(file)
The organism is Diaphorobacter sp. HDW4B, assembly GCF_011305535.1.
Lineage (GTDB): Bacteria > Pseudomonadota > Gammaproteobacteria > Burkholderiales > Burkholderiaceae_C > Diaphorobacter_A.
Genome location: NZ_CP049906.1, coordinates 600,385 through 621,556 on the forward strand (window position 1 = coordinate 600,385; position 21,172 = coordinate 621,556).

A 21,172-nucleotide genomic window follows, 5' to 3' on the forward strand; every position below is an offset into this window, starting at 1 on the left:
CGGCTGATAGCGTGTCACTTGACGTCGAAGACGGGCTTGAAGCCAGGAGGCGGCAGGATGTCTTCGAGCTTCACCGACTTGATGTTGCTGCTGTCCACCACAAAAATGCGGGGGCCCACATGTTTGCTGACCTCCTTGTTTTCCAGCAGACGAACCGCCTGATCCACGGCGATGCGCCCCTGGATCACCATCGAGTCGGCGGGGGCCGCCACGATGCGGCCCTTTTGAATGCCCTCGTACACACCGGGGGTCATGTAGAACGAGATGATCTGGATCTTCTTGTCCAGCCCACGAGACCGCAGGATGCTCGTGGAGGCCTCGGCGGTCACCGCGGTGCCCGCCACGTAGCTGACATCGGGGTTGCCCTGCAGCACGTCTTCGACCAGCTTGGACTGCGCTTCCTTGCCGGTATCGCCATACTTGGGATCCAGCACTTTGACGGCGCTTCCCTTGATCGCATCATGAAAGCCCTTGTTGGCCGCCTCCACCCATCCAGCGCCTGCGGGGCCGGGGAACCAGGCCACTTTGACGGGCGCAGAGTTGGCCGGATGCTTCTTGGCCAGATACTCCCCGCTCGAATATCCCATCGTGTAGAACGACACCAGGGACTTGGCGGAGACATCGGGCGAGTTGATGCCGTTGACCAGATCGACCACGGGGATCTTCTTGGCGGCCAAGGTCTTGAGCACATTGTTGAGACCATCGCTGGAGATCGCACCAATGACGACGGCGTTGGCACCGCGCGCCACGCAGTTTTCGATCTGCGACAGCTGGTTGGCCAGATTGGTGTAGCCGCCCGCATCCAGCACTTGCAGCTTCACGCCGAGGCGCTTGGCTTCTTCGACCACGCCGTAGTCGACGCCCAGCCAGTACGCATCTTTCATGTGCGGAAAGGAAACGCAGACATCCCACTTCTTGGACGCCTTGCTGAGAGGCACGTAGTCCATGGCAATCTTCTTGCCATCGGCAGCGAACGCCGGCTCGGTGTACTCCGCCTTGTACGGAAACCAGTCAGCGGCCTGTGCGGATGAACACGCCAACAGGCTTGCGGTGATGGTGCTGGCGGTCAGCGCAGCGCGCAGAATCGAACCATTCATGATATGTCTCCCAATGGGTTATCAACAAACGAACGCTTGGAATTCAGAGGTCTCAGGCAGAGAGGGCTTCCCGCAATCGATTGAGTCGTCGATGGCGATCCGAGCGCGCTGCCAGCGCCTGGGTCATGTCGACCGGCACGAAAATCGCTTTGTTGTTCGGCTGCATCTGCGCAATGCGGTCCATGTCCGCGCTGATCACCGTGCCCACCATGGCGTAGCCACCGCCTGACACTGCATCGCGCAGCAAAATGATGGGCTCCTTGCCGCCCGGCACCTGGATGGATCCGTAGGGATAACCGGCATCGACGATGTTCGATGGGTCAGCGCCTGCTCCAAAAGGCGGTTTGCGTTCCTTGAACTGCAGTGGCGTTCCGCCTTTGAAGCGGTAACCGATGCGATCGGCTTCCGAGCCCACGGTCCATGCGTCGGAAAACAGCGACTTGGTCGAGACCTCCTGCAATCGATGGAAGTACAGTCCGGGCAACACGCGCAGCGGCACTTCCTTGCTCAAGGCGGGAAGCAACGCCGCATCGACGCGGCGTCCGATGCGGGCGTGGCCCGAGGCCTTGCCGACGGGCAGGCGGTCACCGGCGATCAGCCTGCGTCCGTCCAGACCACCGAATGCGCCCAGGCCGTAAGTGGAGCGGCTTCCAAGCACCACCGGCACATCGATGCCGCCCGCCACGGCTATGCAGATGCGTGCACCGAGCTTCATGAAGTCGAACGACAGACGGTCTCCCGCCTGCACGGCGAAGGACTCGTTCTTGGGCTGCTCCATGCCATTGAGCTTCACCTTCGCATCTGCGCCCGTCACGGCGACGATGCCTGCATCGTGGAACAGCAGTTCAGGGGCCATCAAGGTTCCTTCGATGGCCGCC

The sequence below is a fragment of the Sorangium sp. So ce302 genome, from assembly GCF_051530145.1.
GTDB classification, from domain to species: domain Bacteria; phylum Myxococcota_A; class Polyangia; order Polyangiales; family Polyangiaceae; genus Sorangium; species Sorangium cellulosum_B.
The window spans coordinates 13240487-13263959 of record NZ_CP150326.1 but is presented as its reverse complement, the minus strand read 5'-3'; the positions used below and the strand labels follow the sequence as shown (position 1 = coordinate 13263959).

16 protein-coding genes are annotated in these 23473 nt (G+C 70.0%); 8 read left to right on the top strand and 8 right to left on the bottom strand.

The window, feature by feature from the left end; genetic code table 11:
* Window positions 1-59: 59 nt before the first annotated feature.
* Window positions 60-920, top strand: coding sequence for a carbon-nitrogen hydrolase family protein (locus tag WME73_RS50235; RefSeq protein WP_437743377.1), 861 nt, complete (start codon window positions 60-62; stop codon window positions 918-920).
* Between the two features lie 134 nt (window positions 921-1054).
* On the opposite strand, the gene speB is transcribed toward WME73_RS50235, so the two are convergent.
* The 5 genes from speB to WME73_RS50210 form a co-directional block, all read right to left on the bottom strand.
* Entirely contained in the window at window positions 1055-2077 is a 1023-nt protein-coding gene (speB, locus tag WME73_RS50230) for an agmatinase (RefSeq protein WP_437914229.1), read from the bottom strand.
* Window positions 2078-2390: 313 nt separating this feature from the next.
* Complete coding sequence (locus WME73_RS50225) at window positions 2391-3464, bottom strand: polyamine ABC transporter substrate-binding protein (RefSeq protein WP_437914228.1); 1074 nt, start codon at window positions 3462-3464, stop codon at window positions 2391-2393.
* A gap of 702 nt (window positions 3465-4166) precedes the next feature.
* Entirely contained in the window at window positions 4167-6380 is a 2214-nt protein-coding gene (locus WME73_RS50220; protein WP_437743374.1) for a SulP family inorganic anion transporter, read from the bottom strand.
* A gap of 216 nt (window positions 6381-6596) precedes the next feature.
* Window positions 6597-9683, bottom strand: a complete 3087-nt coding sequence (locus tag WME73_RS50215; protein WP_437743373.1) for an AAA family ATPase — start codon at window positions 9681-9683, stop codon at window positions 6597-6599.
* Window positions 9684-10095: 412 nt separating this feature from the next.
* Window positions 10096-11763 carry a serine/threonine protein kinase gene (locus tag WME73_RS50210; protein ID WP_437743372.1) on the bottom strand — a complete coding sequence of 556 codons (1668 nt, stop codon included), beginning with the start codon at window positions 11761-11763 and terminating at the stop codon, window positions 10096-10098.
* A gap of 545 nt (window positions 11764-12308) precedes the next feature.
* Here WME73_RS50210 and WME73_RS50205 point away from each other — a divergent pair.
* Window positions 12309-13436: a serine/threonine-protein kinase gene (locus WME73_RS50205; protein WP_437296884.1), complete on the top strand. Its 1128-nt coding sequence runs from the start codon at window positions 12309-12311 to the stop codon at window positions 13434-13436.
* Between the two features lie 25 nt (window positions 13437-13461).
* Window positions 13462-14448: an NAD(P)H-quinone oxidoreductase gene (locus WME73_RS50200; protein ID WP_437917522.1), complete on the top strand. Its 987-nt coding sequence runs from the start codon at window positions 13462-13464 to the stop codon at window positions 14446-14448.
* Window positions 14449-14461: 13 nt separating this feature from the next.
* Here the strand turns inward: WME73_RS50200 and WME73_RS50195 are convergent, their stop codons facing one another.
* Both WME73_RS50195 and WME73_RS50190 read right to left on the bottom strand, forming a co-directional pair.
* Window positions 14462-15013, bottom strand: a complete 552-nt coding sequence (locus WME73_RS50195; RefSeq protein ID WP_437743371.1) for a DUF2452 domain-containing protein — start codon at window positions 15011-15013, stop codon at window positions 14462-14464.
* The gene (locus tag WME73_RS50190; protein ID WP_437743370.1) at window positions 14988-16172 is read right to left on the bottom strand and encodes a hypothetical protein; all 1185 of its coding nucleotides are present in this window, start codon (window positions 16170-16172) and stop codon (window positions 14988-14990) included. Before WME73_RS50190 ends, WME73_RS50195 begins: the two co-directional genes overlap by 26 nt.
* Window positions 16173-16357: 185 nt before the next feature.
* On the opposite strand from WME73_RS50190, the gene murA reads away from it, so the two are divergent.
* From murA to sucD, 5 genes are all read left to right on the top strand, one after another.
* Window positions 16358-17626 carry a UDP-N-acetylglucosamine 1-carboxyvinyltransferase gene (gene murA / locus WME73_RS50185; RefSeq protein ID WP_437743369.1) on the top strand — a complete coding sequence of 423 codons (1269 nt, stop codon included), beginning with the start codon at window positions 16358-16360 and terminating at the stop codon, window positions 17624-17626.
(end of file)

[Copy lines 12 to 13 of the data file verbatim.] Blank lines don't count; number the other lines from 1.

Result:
* Window positions 60-920, top strand: coding sequence for a carbon-nitrogen hydrolase family protein (locus tag WME73_RS50235; RefSeq protein WP_437743377.1), 861 nt, complete (start codon window positions 60-62; stop codon window positions 918-920).
* Between the two features lie 134 nt (window positions 921-1054).